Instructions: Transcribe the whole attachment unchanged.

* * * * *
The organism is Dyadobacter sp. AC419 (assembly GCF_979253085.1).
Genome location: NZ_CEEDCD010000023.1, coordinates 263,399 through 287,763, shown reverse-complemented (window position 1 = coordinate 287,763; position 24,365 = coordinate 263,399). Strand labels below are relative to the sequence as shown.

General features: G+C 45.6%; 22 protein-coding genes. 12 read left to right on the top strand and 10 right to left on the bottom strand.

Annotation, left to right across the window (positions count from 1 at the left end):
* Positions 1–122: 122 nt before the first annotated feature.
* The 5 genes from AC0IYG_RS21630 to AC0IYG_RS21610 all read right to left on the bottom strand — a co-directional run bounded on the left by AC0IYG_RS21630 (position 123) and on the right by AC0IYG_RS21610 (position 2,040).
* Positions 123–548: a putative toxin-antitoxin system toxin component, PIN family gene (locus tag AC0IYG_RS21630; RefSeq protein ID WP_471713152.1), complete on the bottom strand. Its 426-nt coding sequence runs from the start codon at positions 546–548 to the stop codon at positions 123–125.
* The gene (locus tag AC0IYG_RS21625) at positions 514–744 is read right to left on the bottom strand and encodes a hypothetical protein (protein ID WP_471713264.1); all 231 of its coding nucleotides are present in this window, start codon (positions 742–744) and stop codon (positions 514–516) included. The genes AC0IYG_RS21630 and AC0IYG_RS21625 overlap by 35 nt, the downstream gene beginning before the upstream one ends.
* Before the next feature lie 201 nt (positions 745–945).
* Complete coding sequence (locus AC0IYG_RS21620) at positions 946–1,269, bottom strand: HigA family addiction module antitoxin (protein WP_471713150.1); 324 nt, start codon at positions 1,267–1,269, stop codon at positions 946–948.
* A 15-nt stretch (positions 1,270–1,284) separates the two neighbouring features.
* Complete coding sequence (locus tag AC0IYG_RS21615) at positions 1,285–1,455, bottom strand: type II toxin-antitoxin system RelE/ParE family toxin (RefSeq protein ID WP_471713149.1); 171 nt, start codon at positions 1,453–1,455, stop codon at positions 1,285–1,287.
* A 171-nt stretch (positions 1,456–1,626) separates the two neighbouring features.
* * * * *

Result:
The organism is Dyadobacter sp. AC419 (assembly GCF_979253085.1).
Genome location: NZ_CEEDCD010000023.1, coordinates 263,399 through 287,763, shown reverse-complemented (window position 1 = coordinate 287,763; position 24,365 = coordinate 263,399). Strand labels below are relative to the sequence as shown.

General features: G+C 45.6%; 22 protein-coding genes. 12 read left to right on the top strand and 10 right to left on the bottom strand.

Annotation, left to right across the window (positions count from 1 at the left end):
* Positions 1–122: 122 nt before the first annotated feature.
* The 5 genes from AC0IYG_RS21630 to AC0IYG_RS21610 all read right to left on the bottom strand — a co-directional run bounded on the left by AC0IYG_RS21630 (position 123) and on the right by AC0IYG_RS21610 (position 2,040).
* Positions 123–548: a putative toxin-antitoxin system toxin component, PIN family gene (locus tag AC0IYG_RS21630; RefSeq protein ID WP_471713152.1), complete on the bottom strand. Its 426-nt coding sequence runs from the start codon at positions 546–548 to the stop codon at positions 123–125.
* The gene (locus tag AC0IYG_RS21625) at positions 514–744 is read right to left on the bottom strand and encodes a hypothetical protein (protein ID WP_471713264.1); all 231 of its coding nucleotides are present in this window, start codon (positions 742–744) and stop codon (positions 514–516) included. The genes AC0IYG_RS21630 and AC0IYG_RS21625 overlap by 35 nt, the downstream gene beginning before the upstream one ends.
* Before the next feature lie 201 nt (positions 745–945).
* Complete coding sequence (locus AC0IYG_RS21620) at positions 946–1,269, bottom strand: HigA family addiction module antitoxin (protein WP_471713150.1); 324 nt, start codon at positions 1,267–1,269, stop codon at positions 946–948.
* A 15-nt stretch (positions 1,270–1,284) separates the two neighbouring features.
* Complete coding sequence (locus tag AC0IYG_RS21615) at positions 1,285–1,455, bottom strand: type II toxin-antitoxin system RelE/ParE family toxin (RefSeq protein ID WP_471713149.1); 171 nt, start codon at positions 1,453–1,455, stop codon at positions 1,285–1,287.
* A 171-nt stretch (positions 1,456–1,626) separates the two neighbouring features.